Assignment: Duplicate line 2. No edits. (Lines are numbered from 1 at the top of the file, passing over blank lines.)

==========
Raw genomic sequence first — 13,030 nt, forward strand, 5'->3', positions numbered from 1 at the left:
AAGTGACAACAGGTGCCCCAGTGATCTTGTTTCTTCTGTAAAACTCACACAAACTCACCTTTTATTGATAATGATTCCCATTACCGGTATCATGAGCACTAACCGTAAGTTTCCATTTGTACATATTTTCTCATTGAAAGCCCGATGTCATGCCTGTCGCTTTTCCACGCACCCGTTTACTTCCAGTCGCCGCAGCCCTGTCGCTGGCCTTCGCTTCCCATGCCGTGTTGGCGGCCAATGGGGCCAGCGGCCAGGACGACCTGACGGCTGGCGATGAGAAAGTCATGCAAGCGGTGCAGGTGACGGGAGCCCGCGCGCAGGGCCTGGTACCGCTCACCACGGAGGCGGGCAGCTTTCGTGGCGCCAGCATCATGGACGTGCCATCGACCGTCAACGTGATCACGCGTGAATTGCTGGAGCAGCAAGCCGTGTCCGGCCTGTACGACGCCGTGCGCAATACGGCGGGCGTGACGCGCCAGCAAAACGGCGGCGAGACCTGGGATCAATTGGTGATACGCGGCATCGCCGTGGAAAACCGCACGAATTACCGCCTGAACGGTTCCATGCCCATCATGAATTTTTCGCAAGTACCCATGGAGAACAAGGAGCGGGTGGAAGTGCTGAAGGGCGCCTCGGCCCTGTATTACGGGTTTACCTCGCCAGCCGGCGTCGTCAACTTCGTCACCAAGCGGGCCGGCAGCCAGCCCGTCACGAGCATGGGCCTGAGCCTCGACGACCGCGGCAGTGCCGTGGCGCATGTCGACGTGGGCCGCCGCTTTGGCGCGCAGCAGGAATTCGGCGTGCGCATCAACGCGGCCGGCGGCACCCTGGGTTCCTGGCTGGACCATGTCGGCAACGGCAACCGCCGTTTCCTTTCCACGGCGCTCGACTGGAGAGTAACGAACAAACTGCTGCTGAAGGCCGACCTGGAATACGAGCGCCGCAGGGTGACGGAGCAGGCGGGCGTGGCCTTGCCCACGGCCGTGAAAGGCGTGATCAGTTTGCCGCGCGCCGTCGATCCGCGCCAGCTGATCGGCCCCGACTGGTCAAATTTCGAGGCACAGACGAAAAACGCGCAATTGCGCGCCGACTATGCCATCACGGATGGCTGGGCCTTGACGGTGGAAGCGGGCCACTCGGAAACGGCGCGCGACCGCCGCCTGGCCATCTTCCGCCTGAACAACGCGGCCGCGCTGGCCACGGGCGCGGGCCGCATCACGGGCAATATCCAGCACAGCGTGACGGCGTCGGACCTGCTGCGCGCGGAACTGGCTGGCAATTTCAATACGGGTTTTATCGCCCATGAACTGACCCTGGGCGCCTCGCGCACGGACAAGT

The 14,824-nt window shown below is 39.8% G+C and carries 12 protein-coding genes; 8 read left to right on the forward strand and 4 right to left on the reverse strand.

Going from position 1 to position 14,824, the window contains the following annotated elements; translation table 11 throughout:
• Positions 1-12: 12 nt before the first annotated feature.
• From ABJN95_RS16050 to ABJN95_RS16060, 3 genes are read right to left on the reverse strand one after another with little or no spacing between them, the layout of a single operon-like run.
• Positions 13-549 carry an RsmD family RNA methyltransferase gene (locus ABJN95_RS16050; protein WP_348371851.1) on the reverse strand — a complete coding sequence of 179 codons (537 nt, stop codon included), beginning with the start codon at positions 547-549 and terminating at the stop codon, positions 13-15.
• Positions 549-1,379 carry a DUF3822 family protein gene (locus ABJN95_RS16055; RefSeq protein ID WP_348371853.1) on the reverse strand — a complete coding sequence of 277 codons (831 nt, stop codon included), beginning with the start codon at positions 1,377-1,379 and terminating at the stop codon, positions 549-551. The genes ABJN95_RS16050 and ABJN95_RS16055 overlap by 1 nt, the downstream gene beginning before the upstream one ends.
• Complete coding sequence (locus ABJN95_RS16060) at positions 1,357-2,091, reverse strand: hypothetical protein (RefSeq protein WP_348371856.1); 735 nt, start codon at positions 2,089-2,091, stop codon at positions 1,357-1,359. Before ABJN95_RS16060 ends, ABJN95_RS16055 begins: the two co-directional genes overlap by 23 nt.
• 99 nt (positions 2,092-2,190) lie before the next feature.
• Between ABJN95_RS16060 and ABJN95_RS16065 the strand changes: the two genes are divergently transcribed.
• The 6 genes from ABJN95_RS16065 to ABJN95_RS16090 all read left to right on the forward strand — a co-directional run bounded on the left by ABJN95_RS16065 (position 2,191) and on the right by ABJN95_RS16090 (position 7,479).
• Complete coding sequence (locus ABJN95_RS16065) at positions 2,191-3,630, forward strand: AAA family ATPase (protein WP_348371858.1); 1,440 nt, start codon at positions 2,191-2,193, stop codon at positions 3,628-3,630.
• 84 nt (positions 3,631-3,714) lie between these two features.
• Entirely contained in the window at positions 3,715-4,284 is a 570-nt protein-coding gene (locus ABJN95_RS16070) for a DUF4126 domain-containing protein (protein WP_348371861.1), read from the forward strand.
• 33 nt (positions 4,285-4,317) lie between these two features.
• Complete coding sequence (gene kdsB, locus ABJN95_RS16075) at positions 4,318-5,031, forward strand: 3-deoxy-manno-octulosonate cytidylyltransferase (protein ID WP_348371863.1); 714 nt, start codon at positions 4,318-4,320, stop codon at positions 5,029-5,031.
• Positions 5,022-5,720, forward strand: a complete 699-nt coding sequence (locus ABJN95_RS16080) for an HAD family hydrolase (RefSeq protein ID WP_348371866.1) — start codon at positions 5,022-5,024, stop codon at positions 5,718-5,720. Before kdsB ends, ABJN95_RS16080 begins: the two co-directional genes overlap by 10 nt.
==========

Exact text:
AAGTGACAACAGGTGCCCCAGTGATCTTGTTTCTTCTGTAAAACTCACACAAACTCACCTTTTATTGATAATGATTCCCATTACCGGTATCATGAGCACTAACCGTAAGTTTCCATTTGTACATATTTTCTCATTGAAAGCCCGATGTCATGCCTGTCGCTTTTCCACGCACCCGTTTACTTCCAGTCGCCGCAGCCCTGTCGCTGGCCTTCGCTTCCCATGCCGTGTTGGCGGCCAATGGGGCCAGCGGCCAGGACGACCTGACGGCTGGCGATGAGAAAGTCATGCAAGCGGTGCAGGTGACGGGAGCCCGCGCGCAGGGCCTGGTACCGCTCACCACGGAGGCGGGCAGCTTTCGTGGCGCCAGCATCATGGACGTGCCATCGACCGTCAACGTGATCACGCGTGAATTGCTGGAGCAGCAAGCCGTGTCCGGCCTGTACGACGCCGTGCGCAATACGGCGGGCGTGACGCGCCAGCAAAACGGCGGCGAGACCTGGGATCAATTGGTGATACGCGGCATCGCCGTGGAAAACCGCACGAATTACCGCCTGAACGGTTCCATGCCCATCATGAATTTTTCGCAAGTACCCATGGAGAACAAGGAGCGGGTGGAAGTGCTGAAGGGCGCCTCGGCCCTGTATTACGGGTTTACCTCGCCAGCCGGCGTCGTCAACTTCGTCACCAAGCGGGCCGGCAGCCAGCCCGTCACGAGCATGGGCCTGAGCCTCGACGACCGCGGCAGTGCCGTGGCGCATGTCGACGTGGGCCGCCGCTTTGGCGCGCAGCAGGAATTCGGCGTGCGCATCAACGCGGCCGGCGGCACCCTGGGTTCCTGGCTGGACCATGTCGGCAACGGCAACCGCCGTTTCCTTTCCACGGCGCTCGACTGGAGAGTAACGAACAAACTGCTGCTGAAGGCCGACCTGGAATACGAGCGCCGCAGGGTGACGGAGCAGGCGGGCGTGGCCTTGCCCACGGCCGTGAAAGGCGTGATCAGTTTGCCGCGCGCCGTCGATCCGCGCCAGCTGATCGGCCCCGACTGGTCAAATTTCGAGGCACAGACGAAAAACGCGCAATTGCGCGCCGACTATGCCATCACGGATGGCTGGGCCTTGACGGTGGAAGCGGGCCACTCGGAAACGGCGCGCGACCGCCGCCTGGCCATCTTCCGCCTGAACAACGCGGCCGCGCTGGCCACGGGCGCGGGCCGCATCACGGGCAATATCCAGCACAGCGTGACGGCGTCGGACCTGCTGCGCGCGGAACTGGCTGGCAATTTCAATACGGGTTTTATCGCCCATGAACTGACCCTGGGCGCCTCGCGCACGGACAAGT